After the glitz and glamour of last year's metropolitan Grand Départ in the German city of Düsseldorf, the upcoming first weekend in July will bring a distinct change of gear for the cycling world. On Saturday July 7, the starter's flag for the 105th Tour de France, the world's most famous bike race, will be waved in the rural tranquility of the Vendée, on France's west coast. The organizers of the Tour de France, ASO, have opted for a complete contrast to the 2017 start to launch this year's three-week stage race around France. Following on from Düsseldorf with its bright lights, high-end shops and an old town reputed to be "the longest bar in the world”, the 2018 Grand Départ will be based around the enchanting island of Noirmoutier, the marshlands of the Vendée and the hills and heathlands of Brittany.
For the riders from the 22 teams competing in the Tour de France, however, the stunning scenery will not mean they can relax and enjoy the views as their three-week "Tour of suffering" gets underway. Quite the opposite. The first two stages will see them race over 182 kilometers on the Saturday and 201 kilometers on the Sunday. Then they're straight into the Tour's first big test, a 35-kilometer team time trial on the third day of the race. And this year, the Grand Tour teams will only have eight riders each, down from nine last year.
The team time trial should give the riders from the teams using equipment from tire specialist and Tour de France sponsor Continental an initial indication of their own form, and of what shape their competitors are in. And in 2018, the world's top professional cyclists will again be using Continental products. A total of seven teams will be riding on tires made specially for the Tour by the German racing tire specialist at its production facility in Korbach as they tackle the 21-stage race, which as usual will also feature two rest days.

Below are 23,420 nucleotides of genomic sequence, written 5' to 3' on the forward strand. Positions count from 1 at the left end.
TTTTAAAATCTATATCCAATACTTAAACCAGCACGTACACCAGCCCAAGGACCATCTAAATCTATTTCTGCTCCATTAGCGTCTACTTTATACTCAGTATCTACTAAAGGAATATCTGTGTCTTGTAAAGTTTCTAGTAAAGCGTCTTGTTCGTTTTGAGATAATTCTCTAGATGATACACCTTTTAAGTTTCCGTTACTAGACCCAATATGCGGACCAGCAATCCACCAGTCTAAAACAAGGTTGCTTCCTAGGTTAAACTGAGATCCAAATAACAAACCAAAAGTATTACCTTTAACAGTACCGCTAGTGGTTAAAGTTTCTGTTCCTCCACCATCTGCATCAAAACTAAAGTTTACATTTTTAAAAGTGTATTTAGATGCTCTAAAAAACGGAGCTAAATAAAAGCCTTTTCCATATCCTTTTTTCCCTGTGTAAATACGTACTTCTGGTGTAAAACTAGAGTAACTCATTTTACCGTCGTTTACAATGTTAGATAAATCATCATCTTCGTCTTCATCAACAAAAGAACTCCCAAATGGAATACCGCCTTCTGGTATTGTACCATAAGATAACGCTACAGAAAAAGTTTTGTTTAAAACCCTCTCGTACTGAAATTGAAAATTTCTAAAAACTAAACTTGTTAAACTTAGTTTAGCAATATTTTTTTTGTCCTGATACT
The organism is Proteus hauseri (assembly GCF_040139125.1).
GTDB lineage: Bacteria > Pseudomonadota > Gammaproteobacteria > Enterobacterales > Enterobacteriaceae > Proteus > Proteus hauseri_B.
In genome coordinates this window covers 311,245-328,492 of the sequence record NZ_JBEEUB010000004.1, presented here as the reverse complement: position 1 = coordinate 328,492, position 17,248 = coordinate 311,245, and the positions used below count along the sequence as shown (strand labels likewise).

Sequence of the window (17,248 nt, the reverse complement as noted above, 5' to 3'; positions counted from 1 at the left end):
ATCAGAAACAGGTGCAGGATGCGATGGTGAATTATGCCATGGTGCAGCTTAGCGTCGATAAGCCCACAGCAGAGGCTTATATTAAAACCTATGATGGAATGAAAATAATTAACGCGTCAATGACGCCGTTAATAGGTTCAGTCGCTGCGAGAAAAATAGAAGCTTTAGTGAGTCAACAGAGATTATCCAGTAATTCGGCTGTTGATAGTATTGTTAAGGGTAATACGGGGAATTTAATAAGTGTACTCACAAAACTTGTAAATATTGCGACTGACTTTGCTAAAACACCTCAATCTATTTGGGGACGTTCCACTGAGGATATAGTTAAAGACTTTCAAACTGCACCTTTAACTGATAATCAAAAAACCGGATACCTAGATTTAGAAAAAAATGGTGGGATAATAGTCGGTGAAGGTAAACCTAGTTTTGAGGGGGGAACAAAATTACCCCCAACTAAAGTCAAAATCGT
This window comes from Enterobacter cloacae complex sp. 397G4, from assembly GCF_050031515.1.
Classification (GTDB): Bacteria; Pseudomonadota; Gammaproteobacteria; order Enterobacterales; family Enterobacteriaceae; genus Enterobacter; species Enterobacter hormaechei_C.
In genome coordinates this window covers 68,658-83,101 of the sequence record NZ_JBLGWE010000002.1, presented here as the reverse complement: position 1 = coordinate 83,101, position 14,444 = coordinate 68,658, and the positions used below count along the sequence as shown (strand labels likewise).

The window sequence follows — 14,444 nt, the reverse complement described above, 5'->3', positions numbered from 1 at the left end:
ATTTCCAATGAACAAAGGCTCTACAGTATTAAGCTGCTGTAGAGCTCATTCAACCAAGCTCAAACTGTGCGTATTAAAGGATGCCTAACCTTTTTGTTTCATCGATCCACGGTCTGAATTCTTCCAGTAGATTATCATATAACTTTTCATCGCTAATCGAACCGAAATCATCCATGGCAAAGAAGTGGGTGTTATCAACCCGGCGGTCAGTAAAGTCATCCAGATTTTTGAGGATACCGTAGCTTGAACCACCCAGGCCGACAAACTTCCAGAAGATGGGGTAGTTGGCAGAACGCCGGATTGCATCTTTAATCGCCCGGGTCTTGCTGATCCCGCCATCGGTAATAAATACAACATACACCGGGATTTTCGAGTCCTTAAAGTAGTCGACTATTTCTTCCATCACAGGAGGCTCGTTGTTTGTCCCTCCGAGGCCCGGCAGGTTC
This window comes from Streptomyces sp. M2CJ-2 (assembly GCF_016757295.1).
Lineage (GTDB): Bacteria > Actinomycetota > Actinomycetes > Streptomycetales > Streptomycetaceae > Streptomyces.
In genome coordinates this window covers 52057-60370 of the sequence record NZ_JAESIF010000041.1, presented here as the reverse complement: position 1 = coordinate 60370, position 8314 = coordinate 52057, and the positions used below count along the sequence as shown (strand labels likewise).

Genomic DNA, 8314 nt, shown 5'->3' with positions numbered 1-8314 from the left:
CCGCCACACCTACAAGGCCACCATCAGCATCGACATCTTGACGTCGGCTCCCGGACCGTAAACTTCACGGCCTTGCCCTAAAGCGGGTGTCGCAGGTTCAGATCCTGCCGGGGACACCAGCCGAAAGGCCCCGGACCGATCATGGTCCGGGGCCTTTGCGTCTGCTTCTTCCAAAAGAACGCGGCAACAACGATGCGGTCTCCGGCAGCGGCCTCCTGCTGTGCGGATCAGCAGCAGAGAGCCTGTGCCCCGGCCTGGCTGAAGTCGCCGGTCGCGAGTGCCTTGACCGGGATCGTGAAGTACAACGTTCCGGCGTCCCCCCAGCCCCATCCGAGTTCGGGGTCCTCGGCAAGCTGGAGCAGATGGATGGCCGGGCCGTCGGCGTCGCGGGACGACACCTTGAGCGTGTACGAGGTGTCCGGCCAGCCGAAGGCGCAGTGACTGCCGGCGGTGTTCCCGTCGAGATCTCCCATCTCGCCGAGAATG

The list of teams, their team leaders and the top riders reads like a "Who's Who" of professional bike racing. Continental will be supplying equipment to seven top teams: Sky – with defending champion Chris Froome – Movistar, Bahrain-Merida, Katusha Alpecin, Française des Jeux, AG2R and Dimension Data. Which means that this year, one third of the peloton will be racing on Conti tires.
At Team Sky, the focus is on the team leader, four-time Tour de France winner Chris Froome. There was a question mark hanging over the British rider, who won the Giro d'Italia three weeks ago, following his adverse analytical finding at last year's Vuelta a España. But world cycling's governing body, the UCI, has now closed its case against Froome who is thus entitled to race.
Three top riders at team Katusha Alpecin come from Germany, with time trial specialist Tony Martin, top sprinter Marcel Kittel and Rick Zabel, the son of six-time Green Jersey winner Erik Zabel. Kittel took five stage wins in the 2017 Tour, more than any other rider, but he is playing down his chances ahead of this year's race. "You can never set the goal to go for five stage wins in the Tour, against all the world's top sprinters. My goal, as always, is to win a stage. That's quite hard enough." Now 30, Kittel is working closely with Zabel, Martin and another German rider, Nils Pollit, to put the finishing touches to the lead-out train so that it positions him perfectly for the sprint on flatter stages.